Nature-Watch activity kits are the anchors of our catalog. Each kit is developed with a hands-on, take home activity to reinforce the learning experience. Our Make Your Own Monocular Activity Kit is a perfect example of how we make learning about nature and science so much fun!
Participants "make and take" a real, easy to assemble monocular with 3x magnification! Children simply glue the ocular and objective lenses to each end of the tube. Younger children (ages 4-8) will paint and decorate their monocular tube while older children (ages 8 and up) will color-in and attach a diagram illustrating the physics of magnification (simplified for kids.) When they head outside for a nature walk with their monocular in hand, children will be delighted as birds, trees and butterflies seem to leap out from the background right before their eyes!
Our exclusive activity guide provides all of the information needed to teach children the basics of magnification - even if the instructor has no previous knowledge on this subject. A great project for kids ages 4 and up.
Unit Goals and Concepts:
- Create an actual working monocular.
- Discover the properties of light that allow lenses to work.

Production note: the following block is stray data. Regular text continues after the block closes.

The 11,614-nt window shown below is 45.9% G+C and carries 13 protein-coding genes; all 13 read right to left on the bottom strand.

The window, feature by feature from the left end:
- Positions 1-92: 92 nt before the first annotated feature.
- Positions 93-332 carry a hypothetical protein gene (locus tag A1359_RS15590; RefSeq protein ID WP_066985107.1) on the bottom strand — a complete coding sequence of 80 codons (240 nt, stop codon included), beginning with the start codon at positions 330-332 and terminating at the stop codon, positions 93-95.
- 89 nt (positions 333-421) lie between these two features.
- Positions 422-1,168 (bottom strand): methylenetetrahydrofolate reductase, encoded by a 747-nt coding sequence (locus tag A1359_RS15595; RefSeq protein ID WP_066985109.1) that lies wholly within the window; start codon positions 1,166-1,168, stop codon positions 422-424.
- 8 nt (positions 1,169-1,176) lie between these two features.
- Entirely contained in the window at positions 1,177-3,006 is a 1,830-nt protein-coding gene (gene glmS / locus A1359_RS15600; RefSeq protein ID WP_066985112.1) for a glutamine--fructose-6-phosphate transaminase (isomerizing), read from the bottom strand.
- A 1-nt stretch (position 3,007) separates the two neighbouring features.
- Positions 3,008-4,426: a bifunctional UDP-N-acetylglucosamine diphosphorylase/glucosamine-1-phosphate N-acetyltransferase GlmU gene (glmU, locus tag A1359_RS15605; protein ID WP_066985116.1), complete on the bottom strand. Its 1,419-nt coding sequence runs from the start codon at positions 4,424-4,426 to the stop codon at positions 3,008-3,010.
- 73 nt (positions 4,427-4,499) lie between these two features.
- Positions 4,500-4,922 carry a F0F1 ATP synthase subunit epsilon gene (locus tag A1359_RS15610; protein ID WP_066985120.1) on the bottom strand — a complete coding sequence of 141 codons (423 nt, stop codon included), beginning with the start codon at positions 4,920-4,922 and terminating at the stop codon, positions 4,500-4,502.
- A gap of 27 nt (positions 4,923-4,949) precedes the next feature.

- Take a Nature Walk and allow participants to observe their environment through their monoculars.
- Monocular tubes, lenses, other materials to make your monoculars.
- A diagram showing how light travels through the monocular.
- Our exclusive instructor's activity guide that makes planning the project easy and delivers loads of fun ideas for activities, games and relevant projects. Also includes a reproducible worksheet for your participants.
- The only materials you supply are markers or paint.
General: National Science Education Standard NS.K-4.1, NS.K-4.2, NS.5-8.2 Science as Inquiry, Physical Sciences.
Content Standard A: Understanding about Scientific Inquiry (K-4)
Simple instruments, such as magnifiers, provide more information than scientists obtain using only their senses.
Content Standard B: Light, Heat, Electricity, and Magnetism (K-4)
Light travels in a straight line until it strikes an object. Light can be reflected by a mirror, refracted by a lens, or absorbed by the object.
Content Standard B: Transfer of Energy (5-8)
Light interacts with matter by transmission (including refraction), absorption, or scattering (including reflection). To see an object, light from that object—emitted by or scattered from it—must enter the eye.
Specific (California standards):
(3.2b) Students know light is reflected from mirrors and other surfaces.
(7.6d) Students know how simple lenses are used in a magnifying glass, the eye, a camera, a telescope, and a microscope.
(7.6f) Students know light can be reflected, refracted, transmitted, and absorbed by matter.